When we introduce heavy-duty statin drugs we kick off a demented game of tug-of-war with the master of our hormones, the pituitary gland. As the gland attempts to orchestrate the production of more cholesterol to make more hormones, the statins put the brakes on cholesterol production in our liver.

It’s really no wonder that we see so many side effects from statins when the body is being subjected to this constant push and pull. And we are, no doubt, fast-forwarding the ageing process in countless women as a result.

Men don’t experience as sharp of a decline in their hormone production and as a result their cholesterol levels don’t rise quite so dramatically. However statins do cause testosterone levels to drop, according to a brand new study out of Europe. And as their testosterone levels fall men are being set up for the same sort of statin drug and pituitary gland tug-of war as the ladies.

Low T levels could lead to heart troubles

Even worse, low testosterone has been linked to heart problems, which means that by artificially lowering men’s cholesterol to bargain basement lows we’re likely threatening their heart health along with accelerating their ageing process overall.

It’s pretty obvious that statins are robbing us of the precious resources our bodies need to create the hormones that help keep us young. As a result countless men and women are being left hormone deficient with weak muscles, mushy memories and feeling old before their time.

And it’s not just me that’s making this critical connection. In one clinical study 41 patients with high cholesterol were given bio-identical steroidal hormones to replace those they had lost during normal ageing. Astoundingly, cholesterol levels plummeted in 100 per cent of the participants. Their LDL (bad) cholesterol levels dove a whopping 24 per cent on average, and their total cholesterol levels plunged 25.6 per cent. And equally as exciting, 100 per cent of the volunteers also reported a significant improvement in their quality of life.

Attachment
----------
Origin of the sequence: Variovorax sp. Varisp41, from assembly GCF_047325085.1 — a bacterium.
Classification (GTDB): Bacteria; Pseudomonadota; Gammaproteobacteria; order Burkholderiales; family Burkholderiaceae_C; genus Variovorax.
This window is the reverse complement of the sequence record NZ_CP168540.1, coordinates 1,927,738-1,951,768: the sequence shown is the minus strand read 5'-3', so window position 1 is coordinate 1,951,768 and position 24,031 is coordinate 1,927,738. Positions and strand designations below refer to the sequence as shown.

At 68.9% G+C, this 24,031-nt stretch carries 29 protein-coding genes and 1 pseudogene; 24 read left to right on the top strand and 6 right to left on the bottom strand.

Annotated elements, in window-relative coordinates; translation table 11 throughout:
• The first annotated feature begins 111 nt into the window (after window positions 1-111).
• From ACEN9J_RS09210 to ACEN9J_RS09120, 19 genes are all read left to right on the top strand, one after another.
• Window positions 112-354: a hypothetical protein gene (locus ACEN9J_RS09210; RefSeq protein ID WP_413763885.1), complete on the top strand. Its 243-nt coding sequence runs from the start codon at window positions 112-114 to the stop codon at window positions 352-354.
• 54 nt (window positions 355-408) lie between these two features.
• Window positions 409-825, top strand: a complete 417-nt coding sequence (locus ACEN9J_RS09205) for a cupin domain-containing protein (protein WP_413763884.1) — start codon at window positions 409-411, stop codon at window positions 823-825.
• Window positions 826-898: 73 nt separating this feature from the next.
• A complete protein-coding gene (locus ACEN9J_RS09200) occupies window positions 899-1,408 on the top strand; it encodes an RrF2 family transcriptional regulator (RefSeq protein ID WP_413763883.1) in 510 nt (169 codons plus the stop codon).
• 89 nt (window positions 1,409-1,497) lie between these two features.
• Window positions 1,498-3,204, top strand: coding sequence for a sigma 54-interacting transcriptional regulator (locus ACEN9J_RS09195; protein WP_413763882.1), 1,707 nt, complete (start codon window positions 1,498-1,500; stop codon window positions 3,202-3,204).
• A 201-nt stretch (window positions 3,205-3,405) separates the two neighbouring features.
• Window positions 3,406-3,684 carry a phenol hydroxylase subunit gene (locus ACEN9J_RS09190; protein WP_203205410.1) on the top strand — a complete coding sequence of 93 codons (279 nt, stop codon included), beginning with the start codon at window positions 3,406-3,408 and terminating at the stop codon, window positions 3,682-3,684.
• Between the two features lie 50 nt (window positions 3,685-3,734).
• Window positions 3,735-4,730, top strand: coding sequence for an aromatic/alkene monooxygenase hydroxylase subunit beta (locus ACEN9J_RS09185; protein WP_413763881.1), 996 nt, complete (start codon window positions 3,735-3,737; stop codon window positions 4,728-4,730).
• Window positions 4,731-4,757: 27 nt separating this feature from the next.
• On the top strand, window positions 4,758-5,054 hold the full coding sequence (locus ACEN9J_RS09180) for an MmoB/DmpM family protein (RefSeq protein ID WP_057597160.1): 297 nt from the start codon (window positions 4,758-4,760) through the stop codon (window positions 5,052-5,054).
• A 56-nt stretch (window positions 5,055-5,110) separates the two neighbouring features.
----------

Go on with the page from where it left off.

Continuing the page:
You DESERVE individualised healthcare

If a new drug hit the market with similar numbers it would be FLYING off the shelves. But the researchers in this ground-breaking study didn’t simply dump a one-size-fits-all drug on these people. Instead they individualised the dosages of the bio-identical hormones including DHEA, pregnenolone, testosterone, oestrogen and progesterone. In other words, every single participant got exactly what they needed to restore their hormones to youthful levels.

While the drug companies have made most people accustomed to the exact opposite of this customised approach to medicine, for anti-ageing doctors (like myself) it’s simply business as usual. The truth is you can, and SHOULD expect, individualised healthcare. If your current doctor doesn’t fit the bill I suggest you look for one that does. Contact the Institute for Complementary and Natural Medicine (ICNM) at or tel: 020 7922 7980 to locate complementary practitioners in your local area that may be able to help.

Dr. Glenn S. Rothfeld
Nutrition & Healing
Vol. 9, Issue 10, October 2015